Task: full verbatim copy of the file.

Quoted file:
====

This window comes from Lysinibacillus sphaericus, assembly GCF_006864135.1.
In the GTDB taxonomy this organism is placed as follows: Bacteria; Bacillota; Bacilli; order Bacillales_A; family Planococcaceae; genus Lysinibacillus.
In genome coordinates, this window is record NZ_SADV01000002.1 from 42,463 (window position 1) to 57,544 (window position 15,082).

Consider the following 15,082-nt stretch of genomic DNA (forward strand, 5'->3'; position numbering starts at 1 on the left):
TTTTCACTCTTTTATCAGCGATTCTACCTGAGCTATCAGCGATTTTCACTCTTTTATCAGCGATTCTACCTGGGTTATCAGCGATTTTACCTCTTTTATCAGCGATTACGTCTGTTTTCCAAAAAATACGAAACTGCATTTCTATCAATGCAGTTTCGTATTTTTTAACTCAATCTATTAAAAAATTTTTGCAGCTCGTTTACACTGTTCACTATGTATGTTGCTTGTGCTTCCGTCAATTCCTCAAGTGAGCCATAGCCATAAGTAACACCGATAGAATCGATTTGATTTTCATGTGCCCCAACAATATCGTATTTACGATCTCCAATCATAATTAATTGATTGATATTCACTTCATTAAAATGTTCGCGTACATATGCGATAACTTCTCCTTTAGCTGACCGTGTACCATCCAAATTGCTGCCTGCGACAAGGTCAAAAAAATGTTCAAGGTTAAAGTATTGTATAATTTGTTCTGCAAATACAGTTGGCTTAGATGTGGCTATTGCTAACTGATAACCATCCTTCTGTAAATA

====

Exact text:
This window comes from Lysinibacillus sphaericus, assembly GCF_006864135.1.
In the GTDB taxonomy this organism is placed as follows: Bacteria; Bacillota; Bacilli; order Bacillales_A; family Planococcaceae; genus Lysinibacillus.
In genome coordinates, this window is record NZ_SADV01000002.1 from 42,463 (window position 1) to 57,544 (window position 15,082).

Consider the following 15,082-nt stretch of genomic DNA (forward strand, 5'->3'; position numbering starts at 1 on the left):
TTTTCACTCTTTTATCAGCGATTCTACCTGAGCTATCAGCGATTTTCACTCTTTTATCAGCGATTCTACCTGGGTTATCAGCGATTTTACCTCTTTTATCAGCGATTACGTCTGTTTTCCAAAAAATACGAAACTGCATTTCTATCAATGCAGTTTCGTATTTTTTAACTCAATCTATTAAAAAATTTTTGCAGCTCGTTTACACTGTTCACTATGTATGTTGCTTGTGCTTCCGTCAATTCCTCAAGTGAGCCATAGCCATAAGTAACACCGATAGAATCGATTTGATTTTCATGTGCCCCAACAATATCGTATTTACGATCTCCAATCATAATTAATTGATTGATATTCACTTCATTAAAATGTTCGCGTACATATGCGATAACTTCTCCTTTAGCTGACCGTGTACCATCCAAATTGCTGCCTGCGACAAGGTCAAAAAAATGTTCAAGGTTAAAGTATTGTATAATTTGTTCTGCAAATACAGTTGGCTTAGATGTGGCTATTGCTAACTGATAACCATCCTTCTGTAAATA